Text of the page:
32 How to (better) teach “Process Skills” How to harness student’s motivation to succeed in our courses? Learn about their other courses – connect explicitly to their chosen fields. Tell students these skills are a course goal Relate to their future career goals Test & grade based on these skills

33 How to (better) teach “Process Skills” Know students’ “initial knowledge state” Scientific skills develop over the long-term— coordinate with other departments? Reference their other science course content? Integrated courses? (integrated sciences @ Princeton? Harvard’s chem/physics intro course?) Improve lab & integrate into lecture

34 Assessment What do we want to assess? (what mix of content, skills, and attitudes) What existing assessment tools are useful? What new tools are needed and how can they be developed? Can we test retention and/or transfer of skills into later (non-physics) courses? Many existing tools, but not aimed at this task

35 Education Research Challenges How do IPLS students differ from other physic s populations? How to use lessons from Physics Education Research ? What new work can be done / needs to be done? Existing resources include: HHMI-funded NEXUS group (U. Md., others) Teaching problem-solving skills, U.Minnesota cooperative group problem-solving (CGPS) Hypothesis generation and testing: Rutgers group’s Investigative Science Learning Environment (ISLE) Explicit focus on reading and interpreting graphs (such as with Real-Time Physics) SCALE-UP and Arizona State -- modeling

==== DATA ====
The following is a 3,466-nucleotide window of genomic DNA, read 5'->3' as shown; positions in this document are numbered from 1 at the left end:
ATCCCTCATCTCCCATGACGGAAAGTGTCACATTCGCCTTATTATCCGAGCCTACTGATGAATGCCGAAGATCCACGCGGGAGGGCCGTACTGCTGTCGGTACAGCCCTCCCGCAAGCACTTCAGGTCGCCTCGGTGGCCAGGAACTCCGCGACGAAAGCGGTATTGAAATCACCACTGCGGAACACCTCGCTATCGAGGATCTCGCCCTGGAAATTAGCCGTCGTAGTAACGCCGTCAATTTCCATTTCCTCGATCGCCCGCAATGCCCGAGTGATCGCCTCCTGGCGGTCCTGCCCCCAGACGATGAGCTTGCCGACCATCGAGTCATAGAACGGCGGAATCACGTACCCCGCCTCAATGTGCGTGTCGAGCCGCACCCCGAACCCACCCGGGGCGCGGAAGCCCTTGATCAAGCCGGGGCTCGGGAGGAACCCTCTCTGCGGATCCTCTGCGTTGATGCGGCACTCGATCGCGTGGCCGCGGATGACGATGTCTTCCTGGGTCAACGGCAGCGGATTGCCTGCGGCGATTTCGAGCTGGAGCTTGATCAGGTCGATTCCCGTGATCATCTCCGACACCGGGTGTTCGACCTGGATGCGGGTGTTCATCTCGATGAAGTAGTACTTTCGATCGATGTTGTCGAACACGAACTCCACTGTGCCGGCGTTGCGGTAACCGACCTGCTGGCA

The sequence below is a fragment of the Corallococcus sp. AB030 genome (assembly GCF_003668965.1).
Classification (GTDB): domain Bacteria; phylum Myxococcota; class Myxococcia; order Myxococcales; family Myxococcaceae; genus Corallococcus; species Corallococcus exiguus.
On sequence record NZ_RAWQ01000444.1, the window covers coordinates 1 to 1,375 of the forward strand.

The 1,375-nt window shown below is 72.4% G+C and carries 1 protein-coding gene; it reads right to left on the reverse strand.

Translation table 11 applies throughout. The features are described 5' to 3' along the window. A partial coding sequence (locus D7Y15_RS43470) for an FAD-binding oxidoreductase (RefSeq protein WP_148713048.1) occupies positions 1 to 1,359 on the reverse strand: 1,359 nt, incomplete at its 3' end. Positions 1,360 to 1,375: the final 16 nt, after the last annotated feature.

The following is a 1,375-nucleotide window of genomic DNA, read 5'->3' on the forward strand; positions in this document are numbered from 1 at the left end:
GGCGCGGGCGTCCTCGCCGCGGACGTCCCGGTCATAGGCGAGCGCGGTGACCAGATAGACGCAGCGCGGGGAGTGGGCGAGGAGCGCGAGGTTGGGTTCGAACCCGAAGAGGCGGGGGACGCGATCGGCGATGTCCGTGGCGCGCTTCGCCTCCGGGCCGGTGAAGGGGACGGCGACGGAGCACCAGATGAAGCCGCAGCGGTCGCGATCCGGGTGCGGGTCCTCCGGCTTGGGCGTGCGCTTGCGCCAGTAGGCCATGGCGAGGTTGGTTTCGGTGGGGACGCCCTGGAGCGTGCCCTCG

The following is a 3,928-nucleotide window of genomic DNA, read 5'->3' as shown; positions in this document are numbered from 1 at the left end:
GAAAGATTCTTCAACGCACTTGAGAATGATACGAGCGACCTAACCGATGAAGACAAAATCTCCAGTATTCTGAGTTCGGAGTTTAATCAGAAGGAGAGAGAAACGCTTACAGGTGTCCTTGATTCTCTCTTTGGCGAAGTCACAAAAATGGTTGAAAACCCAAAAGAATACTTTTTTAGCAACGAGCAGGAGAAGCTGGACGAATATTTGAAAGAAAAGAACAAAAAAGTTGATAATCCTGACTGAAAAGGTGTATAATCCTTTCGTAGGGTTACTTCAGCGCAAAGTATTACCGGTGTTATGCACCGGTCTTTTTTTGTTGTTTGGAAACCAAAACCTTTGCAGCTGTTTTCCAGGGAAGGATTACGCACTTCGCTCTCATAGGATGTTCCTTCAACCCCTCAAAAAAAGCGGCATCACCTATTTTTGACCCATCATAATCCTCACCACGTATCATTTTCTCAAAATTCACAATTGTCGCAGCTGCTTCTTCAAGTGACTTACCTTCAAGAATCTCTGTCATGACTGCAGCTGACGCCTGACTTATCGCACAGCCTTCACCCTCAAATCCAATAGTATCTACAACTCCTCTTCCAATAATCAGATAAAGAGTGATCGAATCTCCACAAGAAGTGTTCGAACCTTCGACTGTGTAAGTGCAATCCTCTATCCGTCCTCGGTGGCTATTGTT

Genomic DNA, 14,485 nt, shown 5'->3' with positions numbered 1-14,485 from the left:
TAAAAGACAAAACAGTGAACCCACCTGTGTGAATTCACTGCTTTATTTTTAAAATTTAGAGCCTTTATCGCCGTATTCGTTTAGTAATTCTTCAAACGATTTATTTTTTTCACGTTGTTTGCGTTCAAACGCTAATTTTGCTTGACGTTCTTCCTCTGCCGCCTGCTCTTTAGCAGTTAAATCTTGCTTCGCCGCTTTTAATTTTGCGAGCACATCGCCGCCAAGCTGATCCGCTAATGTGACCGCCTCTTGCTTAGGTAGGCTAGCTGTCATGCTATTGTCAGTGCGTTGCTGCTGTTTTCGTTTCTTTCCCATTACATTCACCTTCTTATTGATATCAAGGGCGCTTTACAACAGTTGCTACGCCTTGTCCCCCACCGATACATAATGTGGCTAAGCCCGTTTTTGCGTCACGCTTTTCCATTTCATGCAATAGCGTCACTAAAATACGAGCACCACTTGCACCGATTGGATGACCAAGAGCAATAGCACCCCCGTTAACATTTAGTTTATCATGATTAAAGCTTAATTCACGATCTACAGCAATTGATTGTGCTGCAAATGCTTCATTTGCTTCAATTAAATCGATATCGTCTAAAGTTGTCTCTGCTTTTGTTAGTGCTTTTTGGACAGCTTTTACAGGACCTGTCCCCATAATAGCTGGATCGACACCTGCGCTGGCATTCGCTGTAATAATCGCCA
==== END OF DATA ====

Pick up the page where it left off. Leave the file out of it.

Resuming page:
36 Institutional support Blue ribbon panel—identify & publicize best practices Funding initiatives to support curricular development and institutional changes AAMC: Clarity on timing, logistics of implementation & assessment AAMC: More specifics on the new MCAT

37 Laboratories How do we meet the goals of competencies E1 & E2, while including more life science content into the physics laboratory curriculum? Many institutions have such labs New emphases: imaging, diffusion, random walks, medical applications of circuits, optics. How to incorporate lessons from physics education research (SCALE UP) to make students learn desired competencies from these experiences?

38 Bone scaling & rubber elasticity Geometrical optics & the human eye Electrocardiography lab Our Lab Examples

39 DNA crystallography with visible light (Institute for Chemical Education) Fluids mechanics Ultrasound Imaging Animal trajectories Spectroscopy & Quantum Dots Our Lab Examples

40 Ultrasound Imaging Physics Students use pulse-echo imaging to detect the presence of objects within medical “phantoms” (test samples) Both M-mode and B-mode imaging is supported The labs explore attenuation, spatial resolution and Time-Gain- Compensation. Final project involves imaging a medical model of breast tumors and a kidney “phantom” using an actual scanner Doppler and therapeutic units are also available for inexpensive purchase and lab use now Images: 3B Scientific & GE

41 Lab Examples from elsewhere Imaging & bacterial motility (George Washington University) Brownian Motion (Centre College, U. Md., Johns Hopkins) Fluids & microfluidics (Johns Hopkins)

42 Process skills in the lab Enhance transfer—show how physics leads into applications (Waves & Sound  ultrasound imaging) Hypothesis testing: Bone Scaling  simple Galilean theory does not work! Interpretation skills & data analysis Teamwork Reading (simple, basic) in the scientific literature

43 Google: “ intro physics life sciences” “AAMC-HHMI physics” astro/Amador/links/IPLSResources.php astro/Amador/links/IPLSResources.php AAMC-HHMI report: 090604.htm 090604.htm New MCAT MR5: ortoverview.pdf ortoverview.pdf